Let us consider next the contrasting case of differentiated goods, where the buyer knows the particular supplier. Official language accounts for over a third of the total influence of common language in this case. There are three indications that automatic translation will not go much further in diminishing the role of a common language in the rest. First, of the three Rauch classifications, this is the one where the separate impact of a common native language is important enough to be distinguishable from that of a common spoken language. Evidently, personal affinities matter, quite apart from the ability to converse. Second, common religion has a greater influence in this classification than in either of the other two, another clear sign that a sense of fellowship is a factor.
Third, we present in Melitz and Toubal (2019) new evidence that somatic distance between national populations, as measured by average height, colour hair, and head shape (ratios of width to length) have a marked influence on bilateral trade, apart from linguistic, religious, and legal influences. This evidence is limited to Europe. But human physical appearances are distributed far more narrowly there than the world as a whole, and we therefore argue that the evidence might be applied worldwide. In these tests, somatic distance notably cuts into the effect of common native language, the single measure of common language present. Surely, therefore, in the absence of somatic distance, common spoken language partly reflects its influence. This aspect of a common language probably relates to the importance of homophily in social behaviour that sociologists find everywhere.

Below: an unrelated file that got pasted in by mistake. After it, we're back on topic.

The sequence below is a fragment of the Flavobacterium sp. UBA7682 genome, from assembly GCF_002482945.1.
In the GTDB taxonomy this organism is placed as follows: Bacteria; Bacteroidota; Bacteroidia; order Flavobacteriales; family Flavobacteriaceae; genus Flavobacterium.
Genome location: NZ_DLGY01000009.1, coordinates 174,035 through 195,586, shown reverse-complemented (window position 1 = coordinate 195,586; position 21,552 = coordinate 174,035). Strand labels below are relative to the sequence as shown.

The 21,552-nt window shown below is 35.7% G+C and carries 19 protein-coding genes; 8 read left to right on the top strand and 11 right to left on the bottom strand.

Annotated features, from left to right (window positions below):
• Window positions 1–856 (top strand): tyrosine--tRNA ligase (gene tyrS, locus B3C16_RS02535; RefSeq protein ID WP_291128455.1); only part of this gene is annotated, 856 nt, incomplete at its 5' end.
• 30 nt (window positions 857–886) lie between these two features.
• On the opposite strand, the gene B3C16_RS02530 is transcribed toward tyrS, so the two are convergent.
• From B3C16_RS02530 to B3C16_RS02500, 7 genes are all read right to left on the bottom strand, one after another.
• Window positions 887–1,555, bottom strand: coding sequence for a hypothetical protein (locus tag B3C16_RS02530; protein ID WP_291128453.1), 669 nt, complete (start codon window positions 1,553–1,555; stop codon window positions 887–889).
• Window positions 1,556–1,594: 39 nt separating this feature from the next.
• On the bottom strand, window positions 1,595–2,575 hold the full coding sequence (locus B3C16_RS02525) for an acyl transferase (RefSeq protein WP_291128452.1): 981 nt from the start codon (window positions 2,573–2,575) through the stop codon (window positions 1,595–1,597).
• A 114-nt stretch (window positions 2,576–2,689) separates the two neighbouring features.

Common language effects on aggregate trade
Next, let us turn to the central issue of linguistic influences on aggregate trade, or the ratio of domestic to aggregate foreign trade. Two factors would show how uncertain the issue is. In their celebrated paper, Anderson and van Wincoop (2003) insisted on viewing the influences of all bilateral variables (as opposed to country-specific ones) in gravity models as the ratios of their effect on bilateral trade relative to multilateral trade. The subsequent literature effectively failed to adhere to this point by merely introducing fixed country effects, which meant recognising multilateral trade resistance but setting it aside.
One result inspired by Anderson and van Wincoop indicates the influence of common language on multilateral trade. In Melitz (2008), I estimate both the influence of common language on trade with fixed country effects and with a linear approximation to Anderson and van Wincoop’s tailor-made method of estimating ratios of bilateral to multilateral trade (or ‘trade resistance’) proposed by Baier and Bergstrand (2009). My common language measure combines official and spoken language.